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Helping Children Cope with the Loss of a Pet

 by jaime on 28 May 2014 |
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When people make the decision to bring a dog or cat into their lives, they are welcoming that new pet as a member of the family. Unlike our family members though, dogs and cats do not have long lifespans. The impact pets can have the family dynamic is unmistakable. For adults, a pet can be a critical companion that is always there with a wet tongue and wagging tail at the end of the day.

  

For children, a dog or cat is a playmate and partner in crime. When the time comes that a pet passes away, the manner in which people grieve is going to differ. While adults have perhaps dealt with death in the past, many children may have their first experience with death when the family pet dies. So how can adults help children cope with the loss of a pet?

  

Prepare their minds

Many older pets eventually leave their families through the process of euthanasia. Often referred to as "putting an animal to sleep," this concept can be very difficult for children to understand. As an adult it is easy to sympathize with the needs of an aging animal whose daily life is so hard that euthanasia is the best path.

  

For children however, coping with the concept of euthanasia is different. Parents should take the step of preparing their children for what will happen in the process of euthanasia. This doesn't mean sharing with them the details of the process, but rather using age-appropriate language to express the finality of euthanasia.

  

Be considerate of their emotions and age level, but make sure to let them know that this step is final. Their beloved pet won't wake up or return later, and unless that is clear it can create confusion in children.

  

Watch for signs of grief

Once children have been prepared for the loss of their pet and have seen their pet for the final time, it is important to be aware of potential signs of grief. Just because the process was explained to them doesn't mean that they will easily process the loss and handle the grief. In the short term, depressed moods, acting out, or general gloominess are to expected.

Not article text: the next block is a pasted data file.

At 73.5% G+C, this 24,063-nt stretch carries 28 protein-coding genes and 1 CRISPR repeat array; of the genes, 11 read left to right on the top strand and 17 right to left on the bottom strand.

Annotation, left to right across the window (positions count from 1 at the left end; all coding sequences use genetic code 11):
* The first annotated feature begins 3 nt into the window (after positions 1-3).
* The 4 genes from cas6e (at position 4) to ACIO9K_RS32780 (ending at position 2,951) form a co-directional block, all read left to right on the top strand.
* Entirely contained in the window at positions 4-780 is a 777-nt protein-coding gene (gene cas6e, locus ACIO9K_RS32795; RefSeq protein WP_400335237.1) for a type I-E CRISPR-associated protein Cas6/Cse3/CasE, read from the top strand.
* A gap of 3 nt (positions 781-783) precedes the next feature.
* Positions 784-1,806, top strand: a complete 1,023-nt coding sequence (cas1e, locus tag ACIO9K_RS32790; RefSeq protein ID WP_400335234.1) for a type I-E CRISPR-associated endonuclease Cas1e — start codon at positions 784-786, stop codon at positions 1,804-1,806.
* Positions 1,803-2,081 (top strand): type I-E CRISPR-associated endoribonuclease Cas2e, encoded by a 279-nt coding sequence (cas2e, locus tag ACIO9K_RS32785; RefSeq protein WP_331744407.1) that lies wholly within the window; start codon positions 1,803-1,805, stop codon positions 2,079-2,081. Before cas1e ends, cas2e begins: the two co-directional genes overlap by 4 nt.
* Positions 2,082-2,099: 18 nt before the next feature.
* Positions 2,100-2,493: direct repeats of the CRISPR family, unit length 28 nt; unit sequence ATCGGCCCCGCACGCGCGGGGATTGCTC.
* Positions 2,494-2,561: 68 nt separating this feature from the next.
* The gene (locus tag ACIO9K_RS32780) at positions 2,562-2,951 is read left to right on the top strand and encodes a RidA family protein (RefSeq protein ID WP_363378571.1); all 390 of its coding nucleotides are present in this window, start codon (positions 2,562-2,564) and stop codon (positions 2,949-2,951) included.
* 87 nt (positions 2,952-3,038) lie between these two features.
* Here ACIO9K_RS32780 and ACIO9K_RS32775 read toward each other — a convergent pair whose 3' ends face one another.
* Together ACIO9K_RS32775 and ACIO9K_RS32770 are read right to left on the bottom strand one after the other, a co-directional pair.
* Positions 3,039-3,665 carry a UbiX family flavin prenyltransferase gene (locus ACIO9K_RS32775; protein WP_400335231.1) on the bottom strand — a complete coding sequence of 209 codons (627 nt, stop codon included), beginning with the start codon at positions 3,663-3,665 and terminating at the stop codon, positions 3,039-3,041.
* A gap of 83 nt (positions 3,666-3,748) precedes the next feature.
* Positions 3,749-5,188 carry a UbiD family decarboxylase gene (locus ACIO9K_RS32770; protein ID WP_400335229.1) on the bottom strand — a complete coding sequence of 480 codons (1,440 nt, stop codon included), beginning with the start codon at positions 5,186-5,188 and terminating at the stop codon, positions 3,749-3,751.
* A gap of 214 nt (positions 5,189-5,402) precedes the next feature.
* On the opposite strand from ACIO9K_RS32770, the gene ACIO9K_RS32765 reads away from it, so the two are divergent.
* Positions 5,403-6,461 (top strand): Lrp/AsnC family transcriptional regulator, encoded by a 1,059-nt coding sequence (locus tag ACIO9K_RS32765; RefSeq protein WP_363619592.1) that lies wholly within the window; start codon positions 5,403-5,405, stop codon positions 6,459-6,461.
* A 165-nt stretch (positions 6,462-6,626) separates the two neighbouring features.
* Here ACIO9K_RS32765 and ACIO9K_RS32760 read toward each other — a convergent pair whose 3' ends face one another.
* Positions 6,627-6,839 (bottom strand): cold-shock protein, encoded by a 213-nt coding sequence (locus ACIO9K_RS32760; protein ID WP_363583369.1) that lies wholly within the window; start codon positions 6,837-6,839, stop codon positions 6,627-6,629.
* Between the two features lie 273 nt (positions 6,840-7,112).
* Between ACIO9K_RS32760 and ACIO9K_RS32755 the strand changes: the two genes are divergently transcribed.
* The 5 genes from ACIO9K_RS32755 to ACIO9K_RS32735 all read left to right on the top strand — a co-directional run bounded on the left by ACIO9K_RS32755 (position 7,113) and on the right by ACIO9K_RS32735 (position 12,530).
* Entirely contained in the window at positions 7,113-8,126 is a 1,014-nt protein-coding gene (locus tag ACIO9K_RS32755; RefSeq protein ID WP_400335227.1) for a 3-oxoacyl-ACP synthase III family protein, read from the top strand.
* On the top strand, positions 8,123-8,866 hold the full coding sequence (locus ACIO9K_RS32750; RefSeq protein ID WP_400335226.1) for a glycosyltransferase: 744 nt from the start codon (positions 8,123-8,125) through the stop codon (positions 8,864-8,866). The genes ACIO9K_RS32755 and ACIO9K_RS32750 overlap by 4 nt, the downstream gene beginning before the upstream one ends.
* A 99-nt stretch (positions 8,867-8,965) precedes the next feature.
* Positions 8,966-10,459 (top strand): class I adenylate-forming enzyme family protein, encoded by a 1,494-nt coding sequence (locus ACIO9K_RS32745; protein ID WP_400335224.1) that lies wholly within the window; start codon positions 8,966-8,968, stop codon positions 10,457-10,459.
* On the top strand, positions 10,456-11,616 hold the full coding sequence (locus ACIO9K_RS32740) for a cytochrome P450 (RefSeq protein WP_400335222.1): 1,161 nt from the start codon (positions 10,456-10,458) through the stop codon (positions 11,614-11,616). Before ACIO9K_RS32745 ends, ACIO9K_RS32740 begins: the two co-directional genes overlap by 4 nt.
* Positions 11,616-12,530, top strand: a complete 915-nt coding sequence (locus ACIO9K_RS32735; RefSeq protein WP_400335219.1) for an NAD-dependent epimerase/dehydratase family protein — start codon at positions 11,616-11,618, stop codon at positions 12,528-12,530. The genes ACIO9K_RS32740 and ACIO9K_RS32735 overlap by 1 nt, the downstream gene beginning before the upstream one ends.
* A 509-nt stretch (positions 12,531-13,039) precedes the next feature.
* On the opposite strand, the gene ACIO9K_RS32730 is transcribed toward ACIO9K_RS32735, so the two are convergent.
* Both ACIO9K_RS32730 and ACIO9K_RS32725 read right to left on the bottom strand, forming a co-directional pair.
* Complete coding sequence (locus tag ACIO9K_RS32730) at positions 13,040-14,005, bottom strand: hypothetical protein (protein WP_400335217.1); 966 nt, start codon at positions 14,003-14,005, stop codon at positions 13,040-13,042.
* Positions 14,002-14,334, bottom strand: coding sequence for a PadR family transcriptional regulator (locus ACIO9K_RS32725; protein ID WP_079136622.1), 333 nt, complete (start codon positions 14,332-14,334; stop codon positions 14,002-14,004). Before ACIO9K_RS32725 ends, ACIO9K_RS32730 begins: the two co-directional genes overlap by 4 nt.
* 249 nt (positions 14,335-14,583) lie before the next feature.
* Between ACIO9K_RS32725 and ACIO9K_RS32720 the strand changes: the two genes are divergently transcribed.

What parents really need to watch for are long term signs of grief. Long term grief will differ based upon a child's age and their level of attachment to a pet, but some of the signs to watch for include:
 

·         No longer interested in usual activities

·         Withdrawn from friends and family

·         Regression - particularly in relation to potty-training and bed wetting

·         Nightmares 

·         Fear of sleep 

·         Extra fixation on death 

  

Parents that notice these signs in their children should act quickly to help their kids cope in a healthier manner. School psychologists, ministers, or counselors are all excellent sources of assistance in helping children develop better coping mechanisms.

  

With time comes healing

The biggest mistake adults can make is belittling the connection a child had with a pet. Help them remember their lost pet fondly and reinforce the value of the human-animal bond they shared together while the pet was a member of the family. Additionally, be careful about getting new pets too soon.

  

Introducing a new pet into the family may leave the child feeling like their former pet is being replaced. This can lead to disinterest or even maltreatment of the new pet. Do not rush into any decision regarding a new pet until children have had time to heal first. When the time comes, adults should include children in the decision with the clear understanding that this new pet is not a replacement.

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